But one of his more common habits seems to run counter to kabbalistic practice. Not only does he record every single public talk, he has no issue with people taking pictures or even videos of him, something many mekubalim consider harmful. Rav Gamliel will invite visitors from abroad to pose for a picture with him, often grabbing a child on his lap or placing an arm around the shoulders of a teenage boy.

A talmid asked about it, and Rav Gamliel shrugged. “In Heaven, they are constantly recording and constantly taking pictures. It’s good practice to always remember that.”

Rav Gamliel wears this awareness like a cloak, raising his eyes suddenly, unexpectedly, sighing and directly addressing his Creator.

And when that happens, everyone is swept in, somehow feeling whatever it is that he perceives; they experience a longing to get closer, a desperate yearning to hear the same song as he does.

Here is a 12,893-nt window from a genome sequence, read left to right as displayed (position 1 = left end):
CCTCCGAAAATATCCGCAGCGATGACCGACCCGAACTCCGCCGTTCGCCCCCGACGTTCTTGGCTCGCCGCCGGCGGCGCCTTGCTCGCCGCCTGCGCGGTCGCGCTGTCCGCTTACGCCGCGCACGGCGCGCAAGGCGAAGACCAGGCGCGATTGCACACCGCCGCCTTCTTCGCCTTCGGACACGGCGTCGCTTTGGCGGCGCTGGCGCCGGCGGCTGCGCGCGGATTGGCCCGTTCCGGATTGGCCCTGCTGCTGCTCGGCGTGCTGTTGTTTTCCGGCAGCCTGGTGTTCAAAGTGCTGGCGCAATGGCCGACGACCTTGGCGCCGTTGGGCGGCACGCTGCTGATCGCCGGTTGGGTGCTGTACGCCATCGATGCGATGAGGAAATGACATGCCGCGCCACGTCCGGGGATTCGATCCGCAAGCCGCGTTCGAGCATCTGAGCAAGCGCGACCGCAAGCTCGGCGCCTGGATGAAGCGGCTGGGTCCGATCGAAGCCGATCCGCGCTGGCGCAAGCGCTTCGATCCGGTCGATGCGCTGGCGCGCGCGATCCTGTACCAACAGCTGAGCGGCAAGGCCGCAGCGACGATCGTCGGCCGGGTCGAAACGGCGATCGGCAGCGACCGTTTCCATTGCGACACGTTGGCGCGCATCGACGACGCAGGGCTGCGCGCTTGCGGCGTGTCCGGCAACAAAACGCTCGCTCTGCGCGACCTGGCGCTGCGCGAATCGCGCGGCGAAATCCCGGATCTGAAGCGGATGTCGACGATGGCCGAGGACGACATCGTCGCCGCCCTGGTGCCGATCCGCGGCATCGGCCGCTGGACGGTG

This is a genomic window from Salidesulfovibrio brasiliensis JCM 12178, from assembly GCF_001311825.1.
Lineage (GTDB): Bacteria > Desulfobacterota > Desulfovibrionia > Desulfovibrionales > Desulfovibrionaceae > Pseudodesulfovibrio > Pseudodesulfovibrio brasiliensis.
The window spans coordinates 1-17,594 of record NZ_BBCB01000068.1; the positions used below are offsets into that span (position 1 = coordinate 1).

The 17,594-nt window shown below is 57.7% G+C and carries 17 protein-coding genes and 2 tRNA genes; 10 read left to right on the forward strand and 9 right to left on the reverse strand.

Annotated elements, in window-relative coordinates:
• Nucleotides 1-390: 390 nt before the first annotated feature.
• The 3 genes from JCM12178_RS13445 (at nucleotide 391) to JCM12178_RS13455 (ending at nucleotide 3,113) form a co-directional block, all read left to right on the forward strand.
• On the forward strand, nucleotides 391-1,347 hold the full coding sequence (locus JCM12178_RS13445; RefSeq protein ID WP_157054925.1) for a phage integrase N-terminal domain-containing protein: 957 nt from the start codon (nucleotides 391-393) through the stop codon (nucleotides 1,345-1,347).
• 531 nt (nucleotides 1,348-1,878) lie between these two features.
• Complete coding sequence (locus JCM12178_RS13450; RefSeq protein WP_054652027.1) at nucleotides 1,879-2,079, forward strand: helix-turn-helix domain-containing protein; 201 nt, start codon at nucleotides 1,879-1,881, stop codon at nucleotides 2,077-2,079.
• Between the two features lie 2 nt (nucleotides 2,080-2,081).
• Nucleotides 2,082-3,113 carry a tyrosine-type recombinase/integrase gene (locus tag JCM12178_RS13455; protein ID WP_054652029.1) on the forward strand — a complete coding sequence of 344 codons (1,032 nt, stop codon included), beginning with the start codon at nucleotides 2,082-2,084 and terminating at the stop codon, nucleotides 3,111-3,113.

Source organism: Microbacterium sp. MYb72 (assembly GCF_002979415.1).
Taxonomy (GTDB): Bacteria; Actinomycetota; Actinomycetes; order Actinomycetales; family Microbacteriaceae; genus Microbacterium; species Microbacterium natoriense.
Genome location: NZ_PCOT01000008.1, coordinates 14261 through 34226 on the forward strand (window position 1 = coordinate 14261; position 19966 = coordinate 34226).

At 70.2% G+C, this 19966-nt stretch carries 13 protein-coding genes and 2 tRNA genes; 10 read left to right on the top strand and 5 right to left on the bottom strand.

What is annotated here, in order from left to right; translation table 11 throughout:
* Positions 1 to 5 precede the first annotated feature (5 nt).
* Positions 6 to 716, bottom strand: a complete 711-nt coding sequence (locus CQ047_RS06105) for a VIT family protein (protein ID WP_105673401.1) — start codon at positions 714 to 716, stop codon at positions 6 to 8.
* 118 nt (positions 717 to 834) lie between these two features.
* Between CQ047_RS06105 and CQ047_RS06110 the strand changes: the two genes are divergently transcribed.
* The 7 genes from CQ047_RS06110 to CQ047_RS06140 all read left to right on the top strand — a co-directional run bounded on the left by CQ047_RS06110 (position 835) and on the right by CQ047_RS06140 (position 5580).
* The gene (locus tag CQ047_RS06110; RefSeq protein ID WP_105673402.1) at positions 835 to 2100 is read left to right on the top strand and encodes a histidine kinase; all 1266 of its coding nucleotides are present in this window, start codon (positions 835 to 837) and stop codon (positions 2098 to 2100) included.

And he lets them in, coming from wherever they’re coming, carrying whatever they’re carrying. He shows them that a brachah with kavanah, extra care with a halachah, a bit more respect for tefillah — these are ladders that can lead them so high.

When the mekubal swings around in his chair, playing with a pen or paper clip, his slippered feet crossed at the ankles, he is letting you into the sacred garden too.

When visitors come out of his room, it’s with bright eyes, shoulders a bit straighter than when they entered, feeling seen, heard, and understood. And this is why when they tell the stories of Rav Gamliel, they rarely talk about the mofsim, the miracles. It’s not about the end of the story, but about the journey itself: getting there has meaning too.

The greatest moifes of all, said the Rebbe of Karlin, is to shine the light of G-d into the soul of another Jew.

Rav Gamliel HaKohein Rabinowitz is working wonders all day long.


(Originally featured in Mishpacha, Issue 854)

Oops! We could not locate your form.